Now, when I was thinking about perseverance, thinking about her, I really looked for a scripture that I thought would describe her. There are a number of scriptures on perseverance and endurance. You can read it in your Bible. We all need that. The writer of Hebrews said (Heb. 10:36), “For you have needed endurance. You have need of endurance for after you have done the will of God, you will receive the promise.” I think Romans 5:1-5, especially 3-5, says it best: “Knowing that tribulation brings about perseverance.” Tribulation brings about perseverance and perseverance brings about character, proven character. Not just character. You have lived it. You have proven it. Proven character and proven character brings hope and hope does not disappoint because the love of God has been poured out within our hearts by the Holy Spirit who was given to us. So, this patience, this endurance interestingly enough in Paul’s letters is always associated with hope. I love that. That is why I said at the very beginning, we are not talking about resignation. Persevering, enduring. The writer of Hebrews said, “Once you have endured, you will receive the promise.” (Heb. 10:36) I believe that is what kept women like Susanna Wesley. There are probably thousands of women like her. What kept them going is that they persevered. They endured. They walked with God because their love of Him, knowing that someday they will receive the promise. They will receive their reward. They had been faithful. They had walked with endurance and perseverance. They have carried that load on their back and they resisted it. They have not let it get the best of them.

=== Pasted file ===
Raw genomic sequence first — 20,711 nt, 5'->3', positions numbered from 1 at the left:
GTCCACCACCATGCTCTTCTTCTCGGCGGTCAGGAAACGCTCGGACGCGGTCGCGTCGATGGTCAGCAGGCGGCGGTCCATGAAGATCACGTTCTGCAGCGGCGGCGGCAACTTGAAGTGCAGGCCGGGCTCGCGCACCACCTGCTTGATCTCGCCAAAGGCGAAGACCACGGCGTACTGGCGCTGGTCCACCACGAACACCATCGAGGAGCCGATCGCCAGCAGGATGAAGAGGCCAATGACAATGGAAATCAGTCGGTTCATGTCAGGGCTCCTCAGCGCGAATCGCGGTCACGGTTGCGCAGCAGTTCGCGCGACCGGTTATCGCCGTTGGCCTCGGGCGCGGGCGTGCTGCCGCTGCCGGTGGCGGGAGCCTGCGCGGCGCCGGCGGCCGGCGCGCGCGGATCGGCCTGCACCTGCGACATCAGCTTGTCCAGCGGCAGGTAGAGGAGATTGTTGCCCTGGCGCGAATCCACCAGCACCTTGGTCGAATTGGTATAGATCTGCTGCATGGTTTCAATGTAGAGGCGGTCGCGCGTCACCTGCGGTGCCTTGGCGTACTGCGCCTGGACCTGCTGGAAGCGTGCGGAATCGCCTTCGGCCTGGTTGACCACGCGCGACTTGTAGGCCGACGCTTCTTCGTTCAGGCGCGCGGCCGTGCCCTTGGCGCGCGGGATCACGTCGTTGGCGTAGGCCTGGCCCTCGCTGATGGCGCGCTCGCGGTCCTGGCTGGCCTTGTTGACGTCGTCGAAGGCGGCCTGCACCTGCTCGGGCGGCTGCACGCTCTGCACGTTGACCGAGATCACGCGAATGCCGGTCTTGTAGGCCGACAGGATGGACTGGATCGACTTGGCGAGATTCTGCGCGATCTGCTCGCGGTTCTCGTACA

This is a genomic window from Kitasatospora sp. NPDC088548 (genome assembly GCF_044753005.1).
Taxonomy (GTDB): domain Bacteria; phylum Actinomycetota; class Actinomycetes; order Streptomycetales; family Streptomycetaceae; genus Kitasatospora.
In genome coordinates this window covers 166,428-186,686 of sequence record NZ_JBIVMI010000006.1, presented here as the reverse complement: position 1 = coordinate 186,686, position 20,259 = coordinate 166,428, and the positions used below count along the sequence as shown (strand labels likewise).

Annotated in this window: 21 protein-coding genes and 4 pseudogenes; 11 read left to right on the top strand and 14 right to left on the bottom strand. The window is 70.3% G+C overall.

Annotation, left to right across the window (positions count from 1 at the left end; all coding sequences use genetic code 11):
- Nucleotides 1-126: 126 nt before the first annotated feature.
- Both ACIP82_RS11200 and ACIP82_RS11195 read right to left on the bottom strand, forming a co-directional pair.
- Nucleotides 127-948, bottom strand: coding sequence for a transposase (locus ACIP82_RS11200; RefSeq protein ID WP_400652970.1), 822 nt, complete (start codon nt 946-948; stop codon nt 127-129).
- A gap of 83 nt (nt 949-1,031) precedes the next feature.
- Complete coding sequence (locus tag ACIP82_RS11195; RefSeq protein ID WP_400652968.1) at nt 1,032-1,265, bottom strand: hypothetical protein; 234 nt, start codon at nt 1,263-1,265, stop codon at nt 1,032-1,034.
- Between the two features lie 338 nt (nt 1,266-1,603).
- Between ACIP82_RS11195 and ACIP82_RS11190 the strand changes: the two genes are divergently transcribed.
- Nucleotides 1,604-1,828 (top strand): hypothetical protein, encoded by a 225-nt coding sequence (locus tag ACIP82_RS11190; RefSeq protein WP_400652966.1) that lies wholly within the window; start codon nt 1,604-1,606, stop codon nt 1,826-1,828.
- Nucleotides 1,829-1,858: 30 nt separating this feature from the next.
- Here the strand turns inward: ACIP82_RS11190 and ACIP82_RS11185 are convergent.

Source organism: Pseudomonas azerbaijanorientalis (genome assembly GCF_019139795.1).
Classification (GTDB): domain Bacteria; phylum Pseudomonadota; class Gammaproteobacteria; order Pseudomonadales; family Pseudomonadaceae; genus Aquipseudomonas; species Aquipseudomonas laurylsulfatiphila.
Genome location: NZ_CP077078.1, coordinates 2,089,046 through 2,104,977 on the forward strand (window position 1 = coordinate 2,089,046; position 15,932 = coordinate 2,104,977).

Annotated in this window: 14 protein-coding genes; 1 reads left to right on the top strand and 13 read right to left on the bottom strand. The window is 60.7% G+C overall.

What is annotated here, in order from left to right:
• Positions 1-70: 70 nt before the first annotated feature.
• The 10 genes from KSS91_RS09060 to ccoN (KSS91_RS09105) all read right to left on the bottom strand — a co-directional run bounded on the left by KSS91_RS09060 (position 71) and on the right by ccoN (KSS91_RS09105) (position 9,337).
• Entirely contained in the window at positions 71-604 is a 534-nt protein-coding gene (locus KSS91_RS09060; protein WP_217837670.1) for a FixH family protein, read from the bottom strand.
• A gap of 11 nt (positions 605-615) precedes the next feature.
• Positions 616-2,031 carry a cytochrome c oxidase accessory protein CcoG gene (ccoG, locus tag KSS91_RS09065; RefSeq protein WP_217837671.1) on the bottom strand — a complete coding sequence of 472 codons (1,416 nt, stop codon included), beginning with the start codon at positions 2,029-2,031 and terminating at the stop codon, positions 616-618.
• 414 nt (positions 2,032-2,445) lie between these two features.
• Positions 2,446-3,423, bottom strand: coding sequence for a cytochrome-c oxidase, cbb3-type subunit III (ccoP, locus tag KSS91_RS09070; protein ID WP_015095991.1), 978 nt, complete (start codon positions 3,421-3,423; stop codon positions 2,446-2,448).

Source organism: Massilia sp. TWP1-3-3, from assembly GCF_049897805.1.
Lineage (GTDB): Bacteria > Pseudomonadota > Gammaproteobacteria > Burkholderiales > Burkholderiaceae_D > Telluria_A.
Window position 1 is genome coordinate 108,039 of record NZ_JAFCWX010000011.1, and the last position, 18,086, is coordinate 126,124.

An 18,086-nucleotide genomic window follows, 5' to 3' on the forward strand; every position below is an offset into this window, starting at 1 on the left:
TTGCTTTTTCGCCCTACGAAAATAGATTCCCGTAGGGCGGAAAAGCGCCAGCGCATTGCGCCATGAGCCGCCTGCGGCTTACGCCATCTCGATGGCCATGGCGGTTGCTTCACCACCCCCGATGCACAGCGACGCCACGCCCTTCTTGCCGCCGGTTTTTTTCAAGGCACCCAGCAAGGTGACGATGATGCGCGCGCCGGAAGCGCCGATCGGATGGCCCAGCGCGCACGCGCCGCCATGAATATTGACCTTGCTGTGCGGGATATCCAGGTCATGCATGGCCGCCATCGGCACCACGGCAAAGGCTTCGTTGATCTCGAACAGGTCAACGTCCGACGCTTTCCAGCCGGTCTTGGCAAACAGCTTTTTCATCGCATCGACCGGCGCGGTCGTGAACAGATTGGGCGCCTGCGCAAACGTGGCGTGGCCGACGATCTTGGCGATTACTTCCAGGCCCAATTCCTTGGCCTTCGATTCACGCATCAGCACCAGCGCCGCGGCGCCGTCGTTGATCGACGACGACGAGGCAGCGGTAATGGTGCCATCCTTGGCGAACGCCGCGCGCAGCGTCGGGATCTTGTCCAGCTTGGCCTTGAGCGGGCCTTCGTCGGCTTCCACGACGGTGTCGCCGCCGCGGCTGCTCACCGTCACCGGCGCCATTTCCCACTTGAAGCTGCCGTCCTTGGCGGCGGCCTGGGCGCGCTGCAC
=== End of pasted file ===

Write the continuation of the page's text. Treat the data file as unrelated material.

I think that is the message that we have from Susanna Wesley. I Thessalonians 1:3 says, “I am constantly bearing in mind your work of faith, your labor of love, and the endurance of hope in our Lord Jesus Christ. So, what I want to say to you today, for those of you who are enduring, and everybody does at some point or another, everybody has to learn perseverance and endurance, but you do it with hope. I love that about Susanna that she just did not go jump out of the window one day and say I cannot take it any more. She endured. She endured to the end. Someday, as I think I have said before, when she gets her reward at the Judgment Seat of Christ, can we all cheer just a little bit louder for her and give her her reward? What an example she is – in patience, endurance and perseverance, a woman who learned the meaning of that endurance and truly lived it out.